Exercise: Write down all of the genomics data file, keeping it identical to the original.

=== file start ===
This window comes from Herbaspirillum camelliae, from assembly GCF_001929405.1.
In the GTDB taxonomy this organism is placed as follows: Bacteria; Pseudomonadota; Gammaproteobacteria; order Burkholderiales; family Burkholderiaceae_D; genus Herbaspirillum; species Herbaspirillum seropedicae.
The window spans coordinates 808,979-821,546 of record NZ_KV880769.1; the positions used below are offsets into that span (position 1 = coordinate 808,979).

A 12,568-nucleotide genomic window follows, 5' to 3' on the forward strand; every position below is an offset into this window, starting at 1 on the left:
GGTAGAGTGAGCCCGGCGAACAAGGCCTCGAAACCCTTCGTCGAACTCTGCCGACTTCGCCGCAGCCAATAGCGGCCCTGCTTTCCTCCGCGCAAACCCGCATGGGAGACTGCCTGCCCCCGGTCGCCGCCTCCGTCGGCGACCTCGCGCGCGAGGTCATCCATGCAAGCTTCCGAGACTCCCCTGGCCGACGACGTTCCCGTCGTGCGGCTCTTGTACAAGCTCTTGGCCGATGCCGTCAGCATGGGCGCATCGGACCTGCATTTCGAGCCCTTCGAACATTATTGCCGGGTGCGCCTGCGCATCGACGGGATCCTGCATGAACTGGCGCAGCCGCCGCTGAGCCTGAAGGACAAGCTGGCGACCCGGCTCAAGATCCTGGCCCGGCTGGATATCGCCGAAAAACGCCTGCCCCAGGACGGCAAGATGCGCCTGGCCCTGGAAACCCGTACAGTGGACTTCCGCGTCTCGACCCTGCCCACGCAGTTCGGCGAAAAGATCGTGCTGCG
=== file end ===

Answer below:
This window comes from Herbaspirillum camelliae, from assembly GCF_001929405.1.
In the GTDB taxonomy this organism is placed as follows: Bacteria; Pseudomonadota; Gammaproteobacteria; order Burkholderiales; family Burkholderiaceae_D; genus Herbaspirillum; species Herbaspirillum seropedicae.
The window spans coordinates 808,979-821,546 of record NZ_KV880769.1; the positions used below are offsets into that span (position 1 = coordinate 808,979).

A 12,568-nucleotide genomic window follows, 5' to 3' on the forward strand; every position below is an offset into this window, starting at 1 on the left:
GGTAGAGTGAGCCCGGCGAACAAGGCCTCGAAACCCTTCGTCGAACTCTGCCGACTTCGCCGCAGCCAATAGCGGCCCTGCTTTCCTCCGCGCAAACCCGCATGGGAGACTGCCTGCCCCCGGTCGCCGCCTCCGTCGGCGACCTCGCGCGCGAGGTCATCCATGCAAGCTTCCGAGACTCCCCTGGCCGACGACGTTCCCGTCGTGCGGCTCTTGTACAAGCTCTTGGCCGATGCCGTCAGCATGGGCGCATCGGACCTGCATTTCGAGCCCTTCGAACATTATTGCCGGGTGCGCCTGCGCATCGACGGGATCCTGCATGAACTGGCGCAGCCGCCGCTGAGCCTGAAGGACAAGCTGGCGACCCGGCTCAAGATCCTGGCCCGGCTGGATATCGCCGAAAAACGCCTGCCCCAGGACGGCAAGATGCGCCTGGCCCTGGAAACCCGTACAGTGGACTTCCGCGTCTCGACCCTGCCCACGCAGTTCGGCGAAAAGATCGTGCTGCG